This is great news — the current protocol is a binary, proprietary horrorshow, particularly around error reporting. Available “later this year” in production, and Pushy plan to support it.
tl;dr: Code review trumps TDD alone for finding bugs. (Via Mark Dennehy)
Objective: Our objective is to describe how software engineering might benefit from an evidence-based approach and to identify the potential difficulties associated with the approach. Method: We compared the organisation and technical infrastructure supporting evidence-based medicine (EBM) with the situation in software engineering. We considered the impact that factors peculiar to software engineering (i.e. the skill factor and the lifecycle factor) would have on our ability to practice evidence-based software engineering (EBSE). Results: EBSE promises a number of benefits by encouraging integration of research results with a view to supporting the needs of many different stakeholder groups. However, we do not currently have the infrastructure needed for widespread adoption of EBSE. The skill factor means software engineering experiments are vulnerable to subject and experimenter bias. The lifecycle factor means it is difficult to determine how technologies will behave once deployed. Conclusions: Software engineering would benefit from adopting what it can of the evidence approach provided that it deals with the specific problems that arise from the nature of software engineering.(via Mark Dennehy)
curl -s http://checkip.amazonaws.com/
The ruling is terrible through and through. First off, it insists that the comments on the news story were clearly “hate speech” and that, as such, “did not require any linguistic or legal analysis since the remarks were on their face manifestly unlawful.” To the court, this means that it’s obvious such comments should have been censored straight out. That’s troubling for a whole host of reasons at the outset, and highlights the problematic views of expressive freedom in Europe. Even worse, however, the Court then notes that freedom of expression is “interfered with” by this ruling, but it doesn’t seem to care — saying that it is deemed “necessary in a democratic society.”This is going to have massive chilling effects. Terrible ruling from the ECHR.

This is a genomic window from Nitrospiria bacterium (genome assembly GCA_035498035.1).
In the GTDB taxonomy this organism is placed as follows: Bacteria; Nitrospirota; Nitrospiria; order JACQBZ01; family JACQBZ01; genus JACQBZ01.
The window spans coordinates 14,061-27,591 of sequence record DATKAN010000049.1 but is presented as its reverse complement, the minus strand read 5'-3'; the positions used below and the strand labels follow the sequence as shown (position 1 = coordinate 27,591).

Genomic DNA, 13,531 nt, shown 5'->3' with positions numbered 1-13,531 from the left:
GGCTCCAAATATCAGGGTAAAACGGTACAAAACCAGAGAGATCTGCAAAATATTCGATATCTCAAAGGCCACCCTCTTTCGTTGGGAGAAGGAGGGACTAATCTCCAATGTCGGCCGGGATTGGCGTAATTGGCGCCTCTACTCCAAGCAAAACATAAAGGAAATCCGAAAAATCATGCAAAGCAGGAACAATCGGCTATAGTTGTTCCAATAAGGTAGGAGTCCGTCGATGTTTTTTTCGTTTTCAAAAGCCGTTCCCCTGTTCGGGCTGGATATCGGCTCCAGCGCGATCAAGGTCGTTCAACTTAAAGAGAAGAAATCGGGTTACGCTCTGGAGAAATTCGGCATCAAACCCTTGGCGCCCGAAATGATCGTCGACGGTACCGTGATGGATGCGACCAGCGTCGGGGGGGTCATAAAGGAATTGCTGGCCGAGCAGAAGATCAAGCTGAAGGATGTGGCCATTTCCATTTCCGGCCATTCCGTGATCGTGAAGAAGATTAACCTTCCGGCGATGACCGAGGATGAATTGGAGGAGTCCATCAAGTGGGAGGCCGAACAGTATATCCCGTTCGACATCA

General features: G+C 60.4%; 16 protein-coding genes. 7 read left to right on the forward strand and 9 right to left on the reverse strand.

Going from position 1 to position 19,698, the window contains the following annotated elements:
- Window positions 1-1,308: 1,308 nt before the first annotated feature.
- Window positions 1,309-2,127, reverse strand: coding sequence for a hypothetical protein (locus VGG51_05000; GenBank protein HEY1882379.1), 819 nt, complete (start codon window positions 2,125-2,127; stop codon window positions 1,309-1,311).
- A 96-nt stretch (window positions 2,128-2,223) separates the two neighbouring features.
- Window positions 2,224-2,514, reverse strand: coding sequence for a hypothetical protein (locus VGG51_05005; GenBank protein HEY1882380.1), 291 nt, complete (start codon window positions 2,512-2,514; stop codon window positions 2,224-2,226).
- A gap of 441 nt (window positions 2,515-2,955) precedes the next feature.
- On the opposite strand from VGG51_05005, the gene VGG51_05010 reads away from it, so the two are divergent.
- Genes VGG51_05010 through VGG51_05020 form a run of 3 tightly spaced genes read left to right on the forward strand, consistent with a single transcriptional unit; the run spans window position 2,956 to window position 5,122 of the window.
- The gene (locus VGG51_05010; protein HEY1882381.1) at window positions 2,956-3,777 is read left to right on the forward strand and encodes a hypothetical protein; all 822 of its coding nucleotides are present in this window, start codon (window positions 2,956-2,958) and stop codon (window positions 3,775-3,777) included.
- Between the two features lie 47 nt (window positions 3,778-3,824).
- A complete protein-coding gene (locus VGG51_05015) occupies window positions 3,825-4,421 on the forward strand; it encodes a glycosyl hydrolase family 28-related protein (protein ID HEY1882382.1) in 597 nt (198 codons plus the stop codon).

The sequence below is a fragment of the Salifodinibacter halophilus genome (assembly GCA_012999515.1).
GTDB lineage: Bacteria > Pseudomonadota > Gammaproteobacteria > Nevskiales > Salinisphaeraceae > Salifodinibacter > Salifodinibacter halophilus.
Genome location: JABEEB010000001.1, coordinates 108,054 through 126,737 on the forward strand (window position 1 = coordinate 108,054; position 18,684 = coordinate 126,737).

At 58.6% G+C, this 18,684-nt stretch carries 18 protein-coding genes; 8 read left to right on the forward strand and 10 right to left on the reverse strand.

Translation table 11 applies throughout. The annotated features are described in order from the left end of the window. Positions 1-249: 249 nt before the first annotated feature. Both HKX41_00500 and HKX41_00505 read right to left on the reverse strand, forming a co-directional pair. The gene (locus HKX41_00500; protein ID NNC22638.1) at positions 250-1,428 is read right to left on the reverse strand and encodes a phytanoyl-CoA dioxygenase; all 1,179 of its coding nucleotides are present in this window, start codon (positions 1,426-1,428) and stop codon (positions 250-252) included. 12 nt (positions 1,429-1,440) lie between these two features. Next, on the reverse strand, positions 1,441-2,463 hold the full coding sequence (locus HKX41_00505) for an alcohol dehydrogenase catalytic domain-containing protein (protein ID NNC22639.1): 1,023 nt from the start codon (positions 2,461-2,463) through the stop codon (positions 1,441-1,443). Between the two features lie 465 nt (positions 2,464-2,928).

In the wake of this judgment, the legal situation is complicated. In an e-mail to Ars, T J McIntyre, who is a lecturer in law and Chairman of Digital Rights Ireland, the lead organization that won an important victory against EU data retention in the Court of Justice of the European Union last year, explained where things now stand. “Today’s decision doesn’t have any direct legal effect. It simply finds that Estonia’s laws on site liability aren’t incompatible with the ECHR. It doesn’t directly require any change in national or EU law. Indirectly, however, it may be influential in further development of the law in a way which undermines freedom of expression. As a decision of the Grand Chamber of the ECHR it will be given weight by other courts and by legislative bodies.”
We used three key principles in designing our datacenter networks: We arrange our network around a Clos topology, a network configuration where a collection of smaller (cheaper) switches are arranged to provide the properties of a much larger logical switch. We use a centralized software control stack to manage thousands of switches within the data center, making them effectively act as one large fabric. We build our own software and hardware using silicon from vendors, relying less on standard Internet protocols and more on custom protocols tailored to the data center.
Nice hack. An automated nginx reverse proxy which regenerates as the Docker containers update